First all-female deck crew begins tuna fishing trip in Fiji

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Image reproduced with the kind permission of the FFA

Posted on June 17, 2022 6:04 PM by

The Maritime Executive







Gender inequality is a long-standing concern in the maritime industry. Women make up a growing share of the maritime workforce ashore – particularly in professional roles – but they continue to face barriers to participation in careers at sea, including discrimination and to harassment. Globally, women seafarers make up less than 2% of the seagoing workforce – and far less in some countries.


In response, many public and private initiatives have emerged to strengthen the representation of women in the maritime industry. Fiji took center stage on Monday when a group of eight women set sail as the first female deck crew aboard a tuna longliner, the Seaka II.


The initiative was made possible through a partnership between Fijian fishing company SeaQuest Fiji and the Pacific Islands Forum Fisheries Agency (FFA). According to the FFA, this first all-female deck crew voyage represents a step forward towards gender balance in the Pacific tuna industry.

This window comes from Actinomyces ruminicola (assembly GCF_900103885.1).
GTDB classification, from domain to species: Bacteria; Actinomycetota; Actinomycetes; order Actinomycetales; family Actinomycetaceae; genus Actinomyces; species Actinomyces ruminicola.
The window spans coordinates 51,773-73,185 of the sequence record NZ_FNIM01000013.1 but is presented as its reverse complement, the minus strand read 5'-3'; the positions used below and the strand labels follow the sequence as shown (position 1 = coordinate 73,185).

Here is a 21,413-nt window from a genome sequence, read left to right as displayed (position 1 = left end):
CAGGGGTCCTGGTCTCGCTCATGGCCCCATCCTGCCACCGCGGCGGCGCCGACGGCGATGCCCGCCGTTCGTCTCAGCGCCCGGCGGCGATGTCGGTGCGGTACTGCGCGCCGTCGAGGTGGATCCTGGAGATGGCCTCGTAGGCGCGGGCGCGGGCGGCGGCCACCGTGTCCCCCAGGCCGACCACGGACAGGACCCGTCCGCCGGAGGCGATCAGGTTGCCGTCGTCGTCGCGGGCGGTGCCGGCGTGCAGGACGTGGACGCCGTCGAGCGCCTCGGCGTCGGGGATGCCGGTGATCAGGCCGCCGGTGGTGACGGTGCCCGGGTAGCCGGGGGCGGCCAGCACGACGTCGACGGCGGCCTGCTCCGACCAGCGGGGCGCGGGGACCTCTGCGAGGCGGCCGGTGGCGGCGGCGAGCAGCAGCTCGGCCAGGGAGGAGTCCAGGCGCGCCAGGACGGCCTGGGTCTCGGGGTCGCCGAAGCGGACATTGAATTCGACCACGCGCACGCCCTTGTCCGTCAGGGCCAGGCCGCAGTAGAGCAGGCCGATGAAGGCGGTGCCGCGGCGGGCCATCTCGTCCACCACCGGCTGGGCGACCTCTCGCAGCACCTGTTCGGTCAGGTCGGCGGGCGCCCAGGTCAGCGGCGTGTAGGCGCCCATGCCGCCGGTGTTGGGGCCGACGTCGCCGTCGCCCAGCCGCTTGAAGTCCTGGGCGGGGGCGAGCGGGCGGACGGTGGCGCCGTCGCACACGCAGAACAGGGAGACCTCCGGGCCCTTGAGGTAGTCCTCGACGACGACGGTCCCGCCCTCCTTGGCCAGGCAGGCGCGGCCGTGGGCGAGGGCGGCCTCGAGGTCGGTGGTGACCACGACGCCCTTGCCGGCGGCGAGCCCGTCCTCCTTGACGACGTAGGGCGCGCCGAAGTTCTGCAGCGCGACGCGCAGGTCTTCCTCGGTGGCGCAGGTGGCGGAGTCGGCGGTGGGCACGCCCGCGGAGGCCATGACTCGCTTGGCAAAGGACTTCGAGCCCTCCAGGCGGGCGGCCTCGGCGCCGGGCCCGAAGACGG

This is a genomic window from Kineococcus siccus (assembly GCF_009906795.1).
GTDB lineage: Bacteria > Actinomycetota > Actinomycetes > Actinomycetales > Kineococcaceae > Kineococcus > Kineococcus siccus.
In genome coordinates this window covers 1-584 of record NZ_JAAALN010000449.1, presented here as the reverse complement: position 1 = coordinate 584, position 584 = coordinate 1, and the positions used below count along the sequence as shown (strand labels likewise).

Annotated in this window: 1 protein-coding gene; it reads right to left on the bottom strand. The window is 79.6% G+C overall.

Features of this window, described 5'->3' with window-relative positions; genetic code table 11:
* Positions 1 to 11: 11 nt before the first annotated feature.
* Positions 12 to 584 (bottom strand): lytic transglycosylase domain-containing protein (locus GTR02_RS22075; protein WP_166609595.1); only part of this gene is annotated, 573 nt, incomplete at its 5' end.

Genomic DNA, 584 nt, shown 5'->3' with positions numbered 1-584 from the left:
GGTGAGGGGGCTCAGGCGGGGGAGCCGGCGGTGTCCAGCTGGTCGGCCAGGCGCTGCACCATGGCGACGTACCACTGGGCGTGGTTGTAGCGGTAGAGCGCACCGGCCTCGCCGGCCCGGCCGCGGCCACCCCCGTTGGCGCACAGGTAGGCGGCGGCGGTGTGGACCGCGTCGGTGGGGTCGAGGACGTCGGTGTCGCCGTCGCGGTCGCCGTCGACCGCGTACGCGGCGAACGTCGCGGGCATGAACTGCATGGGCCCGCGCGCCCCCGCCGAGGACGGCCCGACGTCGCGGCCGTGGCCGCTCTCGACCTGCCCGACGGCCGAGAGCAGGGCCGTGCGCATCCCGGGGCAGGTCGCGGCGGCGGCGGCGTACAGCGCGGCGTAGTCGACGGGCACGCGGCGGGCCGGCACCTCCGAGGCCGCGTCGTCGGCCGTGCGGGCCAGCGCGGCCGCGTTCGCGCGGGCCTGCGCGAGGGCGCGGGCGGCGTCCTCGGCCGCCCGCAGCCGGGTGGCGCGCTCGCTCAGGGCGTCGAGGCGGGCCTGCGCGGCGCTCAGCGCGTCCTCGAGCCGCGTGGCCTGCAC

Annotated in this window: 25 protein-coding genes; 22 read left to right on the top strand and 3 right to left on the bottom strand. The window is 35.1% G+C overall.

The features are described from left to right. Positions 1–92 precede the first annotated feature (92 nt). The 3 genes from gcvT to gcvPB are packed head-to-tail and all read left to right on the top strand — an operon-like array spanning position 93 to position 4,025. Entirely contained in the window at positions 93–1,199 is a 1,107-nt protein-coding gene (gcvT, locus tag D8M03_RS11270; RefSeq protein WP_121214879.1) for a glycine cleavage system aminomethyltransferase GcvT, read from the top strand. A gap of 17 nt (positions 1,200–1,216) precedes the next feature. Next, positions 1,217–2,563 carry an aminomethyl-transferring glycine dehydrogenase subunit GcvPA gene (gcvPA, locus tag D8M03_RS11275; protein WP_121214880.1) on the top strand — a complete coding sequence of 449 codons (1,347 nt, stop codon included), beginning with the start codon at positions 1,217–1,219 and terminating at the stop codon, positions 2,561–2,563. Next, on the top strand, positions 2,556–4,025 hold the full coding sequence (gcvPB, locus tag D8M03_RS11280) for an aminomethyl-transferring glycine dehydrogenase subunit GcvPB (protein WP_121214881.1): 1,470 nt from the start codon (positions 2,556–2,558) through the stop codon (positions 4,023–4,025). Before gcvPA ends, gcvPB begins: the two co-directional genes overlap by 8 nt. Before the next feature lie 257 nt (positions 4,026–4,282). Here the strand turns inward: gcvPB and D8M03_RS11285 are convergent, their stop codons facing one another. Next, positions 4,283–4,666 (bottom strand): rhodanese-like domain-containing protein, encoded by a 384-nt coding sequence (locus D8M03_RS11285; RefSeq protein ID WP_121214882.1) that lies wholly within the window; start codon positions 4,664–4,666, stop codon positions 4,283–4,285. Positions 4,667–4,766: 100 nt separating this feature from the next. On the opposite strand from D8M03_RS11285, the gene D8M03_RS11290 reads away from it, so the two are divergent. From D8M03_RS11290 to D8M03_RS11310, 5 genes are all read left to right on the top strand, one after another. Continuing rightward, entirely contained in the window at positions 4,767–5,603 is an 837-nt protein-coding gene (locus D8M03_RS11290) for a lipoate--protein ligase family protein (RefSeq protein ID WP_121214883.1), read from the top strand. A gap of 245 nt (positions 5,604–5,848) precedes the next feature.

More than half of the population of Fiji, one of the most developed economies in the South Pacific, lives near coastal towns. They are heavily dependent on coastal fishing for their livelihood, and the fishing sector is a major source of employment for Fijian men and women.


However, Fiji is largely a patriarchal society based on existing cultural practices and traditions, and women have historically held few leadership positions in natural resource management. However, women run two of the main fisheries agencies in the South Pacific. In 2018, Dr Manu Tupou Roosen, a national of Tonga, became the first woman to lead the FFA. In addition, Dr. Sangaa Clark from Kiribati leads the Parties to the Nauru Accord (PNA). The PNA controls the world’s largest tuna purse seine fishery in the South Pacific region.


“It’s only fitting that Fiji would set a first for the Pacific. To see an all-female crew loading ice bait and stores, and seeing a female first officer, a female engineer and a female boatswain, marks real progress in our common goal of increasing female employment in the tuna fishing industry,” said Dr. Tupou-Roosen as he kicked off the trip in Walu Bay, Suva.


The Fiji Maritime Academy (FMA) has also started offering scholarship opportunities to women, putting them on the right path to becoming officers and captains. “The FFA is extremely privileged to have supported SeaQuest Fiji and the FMA in their efforts to train and field this all-female crew, relying on female FMA graduates,” added Dr Roosen.





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